In this issue:

UN Orders 'Peacekeepers' to Somalia; Islamists Call It War

Angola Expected To Join OPEC

Tunisia Conducts Study for First Nuclear Plant

From Volume 5, Issue Number 50 of EIR Online, Published Dec. 12, 2006
Africa News Digest

UN Orders 'Peacekeepers' to Somalia; Islamists Call It War

The UN Security Council Dec. 6 unanimously adopted a resolution drafted by the Bush Administration for a "peacekeeping" force in Somalia. However, the country's Islamists, who rule much of the South, have vowed to attack the "peacekeepers" as invaders.

The resolution, co-sponsored by Ghana, Congo, and Tanzania, authorizes the East African Inter-Governmental Authority on Development (IGAD), and the African Union, to establish "a protection and training mission in Somalia" for an initial period of six months, to support the ineffective Transitional Federal Government (TFG). It also partially lifts an arms embargo against Somalia, in order to supply the force with weapons and equipment and to train the TFG security forces. The Bush Administration-backed TFG has no reliable power base of its own.

Somalia has lacked any real central government for more than a decade. The current conflict is between the TFG, which only controls the area around one town, Baidoa, in southern Somalia (and has had the cooperation of the northeastern zone called Puntland), and the Union of Islamic Courts (UIC), an organization of several varieties of Islamism, which controls, and has restored civil order (sometimes brutally), in most of southern Somalia, including the traditional capital, Mogadishu.

The UIC claims that Ethiopia already has thousands of troops in Somalia supporting the TFG against the UIC, and demands their removal; the Ethiopians admit to having sent a few hundred.

The UNSC resolution calls for the peacekeepers to oversee implementation of agreements reached between the sides in their (intermittent) dialogue, and protect and train government forces. According to BBC Dec. 7, the peacekeepers will number 8,000, but that IGAD is split over the deployment. The Washington Post reported that the U.S. has agreed to exclude soldiers from Ethiopia, Djibouti, and Kenya, all contiguous with Somalia and possible threats to its territorial integrity. The force will be headed by Uganda.

The UIC says it will attack the UN troops as invaders.

The International Crisis Group, which seems to treat the UIC as having the greater de facto legitimacy, warns that the UN force will spark a regional war (this concern is alleviated by the exclusion of Somalia's neighbors from the force); that while militarily supporting the TFG, its presence will divide and destroy the TFG's political base; and that the Bush Administration is treating Somalia as a new front in the War on Terror instead of trying to bring the sides together.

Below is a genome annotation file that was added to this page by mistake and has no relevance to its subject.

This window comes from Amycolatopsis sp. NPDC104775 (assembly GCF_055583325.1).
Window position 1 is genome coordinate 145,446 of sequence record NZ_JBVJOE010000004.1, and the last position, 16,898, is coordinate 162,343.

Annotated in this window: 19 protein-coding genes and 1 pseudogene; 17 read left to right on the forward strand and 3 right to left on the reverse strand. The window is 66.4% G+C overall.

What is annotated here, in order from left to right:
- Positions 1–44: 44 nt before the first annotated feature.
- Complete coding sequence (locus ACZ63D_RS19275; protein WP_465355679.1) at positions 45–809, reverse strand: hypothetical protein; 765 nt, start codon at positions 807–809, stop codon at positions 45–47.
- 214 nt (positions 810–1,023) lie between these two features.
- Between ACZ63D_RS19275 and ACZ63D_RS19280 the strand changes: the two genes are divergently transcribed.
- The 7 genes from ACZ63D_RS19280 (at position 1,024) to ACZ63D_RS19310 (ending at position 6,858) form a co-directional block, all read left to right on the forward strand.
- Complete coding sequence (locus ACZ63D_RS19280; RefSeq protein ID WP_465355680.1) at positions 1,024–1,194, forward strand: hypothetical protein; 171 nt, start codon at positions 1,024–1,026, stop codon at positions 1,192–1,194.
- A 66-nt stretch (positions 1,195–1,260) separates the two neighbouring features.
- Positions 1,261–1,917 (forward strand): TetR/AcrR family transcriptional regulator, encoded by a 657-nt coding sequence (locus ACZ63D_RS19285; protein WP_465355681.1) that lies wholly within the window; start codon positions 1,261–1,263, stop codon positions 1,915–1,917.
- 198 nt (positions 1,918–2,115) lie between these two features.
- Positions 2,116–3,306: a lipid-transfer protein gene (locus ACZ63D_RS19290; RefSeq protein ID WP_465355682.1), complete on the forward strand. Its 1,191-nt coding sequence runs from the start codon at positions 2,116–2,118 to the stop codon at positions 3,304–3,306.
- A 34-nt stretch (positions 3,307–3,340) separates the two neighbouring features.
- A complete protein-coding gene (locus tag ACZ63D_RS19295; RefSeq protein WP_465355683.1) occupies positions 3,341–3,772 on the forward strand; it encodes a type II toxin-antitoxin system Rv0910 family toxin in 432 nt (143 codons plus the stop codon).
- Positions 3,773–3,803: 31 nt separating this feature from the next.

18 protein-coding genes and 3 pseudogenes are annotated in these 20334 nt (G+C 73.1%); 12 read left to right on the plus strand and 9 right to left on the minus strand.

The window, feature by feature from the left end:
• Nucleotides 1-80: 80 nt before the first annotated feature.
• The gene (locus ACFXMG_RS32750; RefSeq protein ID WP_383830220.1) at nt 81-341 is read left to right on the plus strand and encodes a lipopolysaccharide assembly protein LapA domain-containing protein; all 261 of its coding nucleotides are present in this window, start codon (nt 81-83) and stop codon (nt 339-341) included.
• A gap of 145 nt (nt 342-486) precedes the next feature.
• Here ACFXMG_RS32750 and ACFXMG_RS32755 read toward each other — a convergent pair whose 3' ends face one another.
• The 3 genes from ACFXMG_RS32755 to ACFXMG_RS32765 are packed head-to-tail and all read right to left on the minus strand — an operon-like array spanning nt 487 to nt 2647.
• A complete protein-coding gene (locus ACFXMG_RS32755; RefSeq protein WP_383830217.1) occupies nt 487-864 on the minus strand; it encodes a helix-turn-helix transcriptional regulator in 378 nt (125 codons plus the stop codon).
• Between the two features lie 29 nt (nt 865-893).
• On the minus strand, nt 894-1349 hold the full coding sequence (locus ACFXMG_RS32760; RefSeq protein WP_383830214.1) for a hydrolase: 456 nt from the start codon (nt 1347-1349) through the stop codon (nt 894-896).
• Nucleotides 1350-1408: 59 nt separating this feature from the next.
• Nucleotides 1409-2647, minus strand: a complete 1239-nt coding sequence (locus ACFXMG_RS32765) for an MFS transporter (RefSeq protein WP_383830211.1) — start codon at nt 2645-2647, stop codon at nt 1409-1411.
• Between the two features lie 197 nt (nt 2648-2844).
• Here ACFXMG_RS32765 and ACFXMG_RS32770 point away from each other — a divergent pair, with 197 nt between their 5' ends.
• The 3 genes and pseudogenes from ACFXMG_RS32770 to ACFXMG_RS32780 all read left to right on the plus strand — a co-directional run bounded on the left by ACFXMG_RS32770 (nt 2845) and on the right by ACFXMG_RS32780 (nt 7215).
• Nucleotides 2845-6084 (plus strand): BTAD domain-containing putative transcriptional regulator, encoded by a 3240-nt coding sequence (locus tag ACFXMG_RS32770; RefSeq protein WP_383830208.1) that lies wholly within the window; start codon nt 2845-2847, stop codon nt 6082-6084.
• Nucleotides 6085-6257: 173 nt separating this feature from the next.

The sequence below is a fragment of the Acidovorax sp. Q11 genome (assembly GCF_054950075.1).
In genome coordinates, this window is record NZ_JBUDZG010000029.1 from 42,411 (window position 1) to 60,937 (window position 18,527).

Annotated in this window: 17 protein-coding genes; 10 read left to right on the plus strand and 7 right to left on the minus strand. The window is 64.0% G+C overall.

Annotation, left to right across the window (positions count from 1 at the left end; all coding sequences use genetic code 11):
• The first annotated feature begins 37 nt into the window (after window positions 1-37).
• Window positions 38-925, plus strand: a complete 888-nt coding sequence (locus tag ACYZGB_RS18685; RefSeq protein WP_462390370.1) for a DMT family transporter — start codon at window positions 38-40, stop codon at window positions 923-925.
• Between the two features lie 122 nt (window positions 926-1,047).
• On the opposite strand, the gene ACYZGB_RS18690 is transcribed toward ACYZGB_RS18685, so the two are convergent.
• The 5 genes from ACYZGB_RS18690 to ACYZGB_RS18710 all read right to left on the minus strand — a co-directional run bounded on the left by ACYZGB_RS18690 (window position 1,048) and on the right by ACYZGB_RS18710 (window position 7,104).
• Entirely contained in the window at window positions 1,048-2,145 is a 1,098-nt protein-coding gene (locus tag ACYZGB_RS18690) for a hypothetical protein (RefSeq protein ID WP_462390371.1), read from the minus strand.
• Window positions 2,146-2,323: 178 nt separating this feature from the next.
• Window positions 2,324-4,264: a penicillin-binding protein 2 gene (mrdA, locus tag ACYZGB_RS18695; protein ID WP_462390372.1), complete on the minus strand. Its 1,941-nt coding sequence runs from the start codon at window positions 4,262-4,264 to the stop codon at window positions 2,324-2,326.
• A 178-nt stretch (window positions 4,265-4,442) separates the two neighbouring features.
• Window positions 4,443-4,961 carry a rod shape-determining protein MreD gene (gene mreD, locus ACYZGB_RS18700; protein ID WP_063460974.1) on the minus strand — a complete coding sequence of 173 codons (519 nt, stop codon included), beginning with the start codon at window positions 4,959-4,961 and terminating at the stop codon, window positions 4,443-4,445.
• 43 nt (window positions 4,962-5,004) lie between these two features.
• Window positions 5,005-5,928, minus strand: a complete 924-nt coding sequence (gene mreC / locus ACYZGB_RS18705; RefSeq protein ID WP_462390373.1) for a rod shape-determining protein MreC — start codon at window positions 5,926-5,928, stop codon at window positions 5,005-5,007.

Angola Expected To Join OPEC

Angola, sub-Saharan Africa's second-largest oil producer, is expected to join the Organization of Petroleum Exporting Countries (OPEC), The Times of London reported Dec. 1. The move is expected to send a chill throughout the boardrooms of the oil multinationals, which have invested heavily in African oil exploration as an alternative to Middle East oil. ExxonMobil and Chevron are the two big U.S. companies operating in Angola. Others with substantial involvement include British Petroleum and France's Total. East Asian countries, especially China, are seeking a greater share as well.

Angola, which produces 1.4 million barrels a day, will become the first new member of OPEC in 35 years, and its first African member. Its entry into OPEC could be followed by Ecuador and Sudan. The three would boost OPEC's share of world oil production from 30 million to 32 million barrels a day. The move is also considered political, since Angola is one of the most nationalistic countries in the region.

More importantly, it will be seen as a threat to the neo-cons' geopolitical scheme to develop the offshore oil resources in the Gulf of Guinea, from the Western Sahara to Angola, as an alternative to oil from the Middle East.

Tunisia Conducts Study for First Nuclear Plant

Tunisia is conducting a feasibility study for its first nuclear plant, to come on line in 2020, according to Tunisian press Dec. 1. The 900 MW plant would provide 20% of the country's electricity needs. Expecting the continued high price for hydrocarbons, with serious repercussions for its economy, the government wishes to diversify fuels for production of electricity, including using nuclear. Morocco and Egypt have also recently announced plans to go nuclear.

A potential new nuclear power has also emerged in Asia. Indonesia, which has long had nuclear ambitions, has signed a nuclear agreement with Russia. During a Russian-Indonesian summit in Moscow in the week ending Dec. 1, Indonesian Foreign Minister Hassan Wirajuda signed an agreement with Russian Federal Nuclear Power Agency head Sergei Kiriyenko for cooperation in civilian nuclear energy. Indonesia is expected to announce in 2008 its tender for the construction of its first nuclear power plant, and Kiriyenko said Russia has a wide range of technologies, including a floating nuclear plant design, that Indonesia has expressed interest in.

According to an Indonesian source who has been advising his government on nuclear policy and technology, the government has announced that 4 GW of nuclear power capacity will be built in Gunung Muria by 2016, and it has started a TV ad campaign, using popular personalities, to promote nuclear energy with the public.

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